This article originally appeared on the Electronic Frontier Foundation website. San Francisco — The Electronic Frontier Foundation (EFF) and a coalition of advocacy groups have asked a Federal appeals court to block record labels’ attempt to thwart Federal law in Capitol v. Vimeo — a case that could jeopardize free speech and innovation and the […]
On Feb. 12, 2010, billionaire John Goodman was in an automobile accident that resulted in the death of 23-year-old Scott Wilson. In a highly publicized trial, Goodman was convicted. But the conviction was overturned due to jury misconduct. As Goodman prepares for retrial, the US~Observer is investigating his case.
Last July, I told you about a case involving California raisin growers and their battle with the U.S. Department of Agriculture’s Depression-era Raisin Administrative Committee. That case is now back in the news — and likely headed back to the Supreme Court — after the 9th U.S. Circuit Court of Appeals again ruled in favor of the raisin cartel by upholding its authority to fix prices and steal half of a farmer’s raisin crop without compensation.
The case has been kicked around various courts for more than a decade. It began when California raisin growers Marvin and Lena Horne, owners of Raisin Valley Farms, decided they were tired of complying with crop set-asides established arbitrarily by a bunch of paper-shuffling government functionaries, especially once the government went back on its agreement and quit compensating them for what it took. In other words, the USDA quit just strong-arming farmers and resorted to strong-armed robbery — transferring their product to crony capitalist corporations like Minute Maid.
The police may use deadly force to shoot and kill a motorist who leads them on a reckless, high-speed chase, even if the suspect’s car is temporarily cornered, the Supreme Court ruled Tuesday.
This is the second installment of a three-part investigative report from US~Observer.
At the onset (2003) of the impending controversy, now spanning a decade, J.D. Wright (land owner/CE donor of Olney Springs, Colo.), was told by a tax credit broker that his conservation easement (CE) tax credits were unsellable. Wright then called State Representative Spradley, only to be informed that all questions should be directed to Larry Kueter. When Wright inquired of Kueter to find out who in State government he could contact for resolution, Kueter reportedly replied, “No one. We designed it (the legislation) to avoid a bunch of bureaucrats looking over our shoulders.”
According to an appraiser who attended a public meeting in Golden, Colo., Kueter (the influential lawyer and chief architect who developed the Colorado conservation program), told the attendees: “…the program was never designed for the ‘hicks’ who farmed and ranched to the south, it was designed to benefit rich Coloradans like ‘John Elway’ who didn’t have enough deductions to give them tax breaks.”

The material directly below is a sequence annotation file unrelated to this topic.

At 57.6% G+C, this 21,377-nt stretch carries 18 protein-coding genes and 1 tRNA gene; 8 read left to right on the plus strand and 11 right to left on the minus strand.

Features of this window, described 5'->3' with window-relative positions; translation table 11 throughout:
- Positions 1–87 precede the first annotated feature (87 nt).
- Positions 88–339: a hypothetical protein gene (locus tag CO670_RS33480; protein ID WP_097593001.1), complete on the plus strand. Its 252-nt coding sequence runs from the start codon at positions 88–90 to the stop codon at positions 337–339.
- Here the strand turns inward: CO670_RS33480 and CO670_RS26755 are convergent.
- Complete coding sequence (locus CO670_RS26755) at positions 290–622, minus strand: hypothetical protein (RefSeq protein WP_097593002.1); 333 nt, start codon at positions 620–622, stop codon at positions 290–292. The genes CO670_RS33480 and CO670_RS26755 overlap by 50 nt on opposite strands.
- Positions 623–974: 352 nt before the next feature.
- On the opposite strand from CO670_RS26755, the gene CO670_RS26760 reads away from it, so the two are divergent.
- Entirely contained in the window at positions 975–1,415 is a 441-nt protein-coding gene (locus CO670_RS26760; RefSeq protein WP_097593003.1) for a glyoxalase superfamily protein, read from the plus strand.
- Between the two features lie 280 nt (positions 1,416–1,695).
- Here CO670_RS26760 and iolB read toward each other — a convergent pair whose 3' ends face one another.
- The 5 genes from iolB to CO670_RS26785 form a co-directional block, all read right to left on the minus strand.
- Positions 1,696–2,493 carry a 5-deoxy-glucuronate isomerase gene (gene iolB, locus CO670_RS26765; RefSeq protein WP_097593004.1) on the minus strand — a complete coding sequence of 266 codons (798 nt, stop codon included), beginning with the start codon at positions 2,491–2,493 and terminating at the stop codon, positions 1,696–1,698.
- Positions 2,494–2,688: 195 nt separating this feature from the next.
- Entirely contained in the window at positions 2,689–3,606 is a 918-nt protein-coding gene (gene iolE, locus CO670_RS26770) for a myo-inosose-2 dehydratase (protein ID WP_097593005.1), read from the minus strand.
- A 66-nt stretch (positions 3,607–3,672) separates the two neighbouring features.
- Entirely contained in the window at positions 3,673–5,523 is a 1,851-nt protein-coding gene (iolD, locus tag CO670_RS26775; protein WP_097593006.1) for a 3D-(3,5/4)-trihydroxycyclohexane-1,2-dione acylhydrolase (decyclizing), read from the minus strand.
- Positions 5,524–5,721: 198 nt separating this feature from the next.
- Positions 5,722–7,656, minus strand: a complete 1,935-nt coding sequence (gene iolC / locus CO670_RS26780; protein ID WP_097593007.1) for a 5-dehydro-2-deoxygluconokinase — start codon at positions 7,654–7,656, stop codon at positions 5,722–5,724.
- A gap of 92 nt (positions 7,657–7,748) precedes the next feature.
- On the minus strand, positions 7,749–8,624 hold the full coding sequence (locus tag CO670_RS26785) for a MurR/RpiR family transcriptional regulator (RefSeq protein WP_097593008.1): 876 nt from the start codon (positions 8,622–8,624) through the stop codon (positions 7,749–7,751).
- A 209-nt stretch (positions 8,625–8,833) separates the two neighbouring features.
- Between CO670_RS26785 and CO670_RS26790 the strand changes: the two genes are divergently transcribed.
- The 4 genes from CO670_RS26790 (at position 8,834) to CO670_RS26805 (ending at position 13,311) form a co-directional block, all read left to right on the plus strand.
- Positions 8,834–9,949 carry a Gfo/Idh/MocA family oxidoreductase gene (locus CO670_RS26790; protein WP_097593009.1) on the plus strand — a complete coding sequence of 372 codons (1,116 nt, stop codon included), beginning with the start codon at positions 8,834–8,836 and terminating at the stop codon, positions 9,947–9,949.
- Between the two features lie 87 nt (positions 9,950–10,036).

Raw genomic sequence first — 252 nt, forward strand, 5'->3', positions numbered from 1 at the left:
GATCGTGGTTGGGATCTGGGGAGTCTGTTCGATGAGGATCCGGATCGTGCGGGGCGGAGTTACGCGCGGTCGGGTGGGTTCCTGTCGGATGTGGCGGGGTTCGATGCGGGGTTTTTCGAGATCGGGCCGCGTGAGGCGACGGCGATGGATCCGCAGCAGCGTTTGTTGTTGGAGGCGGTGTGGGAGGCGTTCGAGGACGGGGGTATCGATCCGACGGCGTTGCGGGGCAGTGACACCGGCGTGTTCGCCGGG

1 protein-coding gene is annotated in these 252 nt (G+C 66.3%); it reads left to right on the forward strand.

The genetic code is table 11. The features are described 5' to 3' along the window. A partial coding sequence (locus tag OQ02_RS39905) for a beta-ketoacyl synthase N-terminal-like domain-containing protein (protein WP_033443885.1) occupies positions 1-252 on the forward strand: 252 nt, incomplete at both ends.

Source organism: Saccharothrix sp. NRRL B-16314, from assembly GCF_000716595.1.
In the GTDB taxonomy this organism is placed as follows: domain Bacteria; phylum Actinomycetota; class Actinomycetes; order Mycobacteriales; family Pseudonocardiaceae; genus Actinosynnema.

Debate Over Mass Surveillance Hampered by Undisclosed FISA Court Decisions San Francisco – In a continuing campaign to uncover the government’s secret interpretations of the surveillance laws underlying the National Security Agency (NSA)’s spying programs, the Electronic Frontier Foundation (EFF) today filed another lawsuit against the Department of Justice, demanding that the government hand over […]
Nevada rancher Cliven Bundy’s unfortunate racially-charged remarks have overshadowed the Federal show of force that descended upon his cattle operation last month. But as many lawmakers have scrambled to distance themselves from the rancher, one Republican Congressman from Utah remains focused on the bigger picture: too much Federal power.
The Supreme Court is declining to hear the case of a New Mexico photography business that claimed its refusal to photograph a homosexual wedding represented a protected exercise of its free speech as delineated by the 1st Amendment.
On Monday, the Supreme Court rejected two National Rifle Association challenges to laws that ban handgun permits for people under 21.
Jamie Clark sits in prison, convicted of a crime from a tragic and unavoidable accident that occurred in October 2006. Clark’s innocence is backed up by the only eyewitness and hard evidence — evidence that was either withheld, disallowed or falsely refuted by a court whose judge has worked hand in hand with the prosecution.
Clark recently appealed his Sept. 15, 2011, conviction after discovering a Brady and Giglio violation: the court withheld evidence not provided to the defense at trial and permitted false testimony. Clark’s motion for a new trial was denied by Judge John Kastrenakes of the 15th Circuit Court, who was also the original trial judge. Kastrenakes was a prosecutor for nearly 30 years before his judgeship.